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Examining the effects of antidiscrimination laws on children in the foster care and adoption systems

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https://econpapers.repec.org/scripts/redir.pf?u=https%3A%2F%2Fdoi.org%2F10.1111%2Fjels.12333;h=repec:wly:empleg:v:19:y:2022:i:4:p:1003-1066
Time Added
2022/11/21 19:29
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Machine Learning
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Authors
Netta Barak‐Corren Yoav Kan‐Tor and Nelson Tebbe
Abstract
How are children affected when states prohibit child welfare agencies from discriminating against same‐sex couples who wish to foster or adopt? This question stands at the heart of a debate between governments that seek to impose such antidiscrimination requirements and child welfare agencies that challenge them on religious freedom grounds. Yet until now there has been no reliable evidence on whether and how antidiscrimination rules for these agencies impact children. We have conducted the first nationwide study of how child outcomes vary when states adopt such antidiscrimination rules for child welfare agencies. Analyzing 20 years of child welfare data (2000–2019) we estimate that state antidiscrimination rules both (1) modestly increase childrens success at finding foster and permanent homes and (2) greatly reduce the average time to place children in such homes. These effects vary among subgroups such that children who are most likely to find a home are generally not affected by state antidiscrimination requirements whereas children who are least likely to find a home (primarily older children and children with various disabilities) benefit substantially from antidiscrimination measures. We estimate that the effect of antidiscrimination rules is equivalent to 15525 additional children finding permanent homes and 360000 additional children finding foster homes nationwide over a period of 20 years. Overall the project offers two key contributions: First it provides empirica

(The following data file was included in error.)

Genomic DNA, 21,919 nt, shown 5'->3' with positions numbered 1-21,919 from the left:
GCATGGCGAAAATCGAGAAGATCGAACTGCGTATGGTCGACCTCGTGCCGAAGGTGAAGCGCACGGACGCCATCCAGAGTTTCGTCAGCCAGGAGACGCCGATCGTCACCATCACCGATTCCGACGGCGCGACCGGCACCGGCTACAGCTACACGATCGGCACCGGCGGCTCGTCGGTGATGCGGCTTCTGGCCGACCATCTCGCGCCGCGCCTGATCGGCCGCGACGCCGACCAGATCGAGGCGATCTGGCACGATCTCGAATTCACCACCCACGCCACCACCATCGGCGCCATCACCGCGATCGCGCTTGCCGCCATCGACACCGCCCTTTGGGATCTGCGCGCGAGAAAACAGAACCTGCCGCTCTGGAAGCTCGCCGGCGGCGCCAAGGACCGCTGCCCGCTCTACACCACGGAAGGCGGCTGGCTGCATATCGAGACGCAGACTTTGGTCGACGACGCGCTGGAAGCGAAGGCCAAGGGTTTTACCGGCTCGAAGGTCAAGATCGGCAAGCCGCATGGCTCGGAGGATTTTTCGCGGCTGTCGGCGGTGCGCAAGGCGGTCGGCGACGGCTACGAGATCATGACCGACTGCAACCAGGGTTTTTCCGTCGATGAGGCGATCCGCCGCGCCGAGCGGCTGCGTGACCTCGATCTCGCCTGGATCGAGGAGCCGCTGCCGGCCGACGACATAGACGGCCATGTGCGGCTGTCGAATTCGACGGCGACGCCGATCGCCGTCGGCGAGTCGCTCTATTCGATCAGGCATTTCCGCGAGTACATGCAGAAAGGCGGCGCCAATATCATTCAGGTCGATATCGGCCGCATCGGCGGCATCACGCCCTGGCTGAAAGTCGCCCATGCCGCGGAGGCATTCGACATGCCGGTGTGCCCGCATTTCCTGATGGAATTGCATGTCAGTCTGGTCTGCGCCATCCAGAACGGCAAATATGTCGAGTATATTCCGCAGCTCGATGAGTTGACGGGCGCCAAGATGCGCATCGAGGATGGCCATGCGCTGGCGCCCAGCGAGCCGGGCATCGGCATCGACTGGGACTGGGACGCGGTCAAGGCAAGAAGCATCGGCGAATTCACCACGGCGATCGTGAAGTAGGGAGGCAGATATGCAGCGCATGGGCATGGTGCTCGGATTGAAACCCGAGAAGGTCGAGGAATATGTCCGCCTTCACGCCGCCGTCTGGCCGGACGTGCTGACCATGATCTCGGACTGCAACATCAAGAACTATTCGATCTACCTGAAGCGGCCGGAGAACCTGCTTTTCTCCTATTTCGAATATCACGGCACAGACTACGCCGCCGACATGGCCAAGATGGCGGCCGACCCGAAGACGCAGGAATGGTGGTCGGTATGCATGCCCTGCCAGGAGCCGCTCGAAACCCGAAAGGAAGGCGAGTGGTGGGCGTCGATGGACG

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Year Published
2022
Series
Journal of Empirical Legal Studies 2022 vol. 19 issue 4 1003-1066
Rank
0.97
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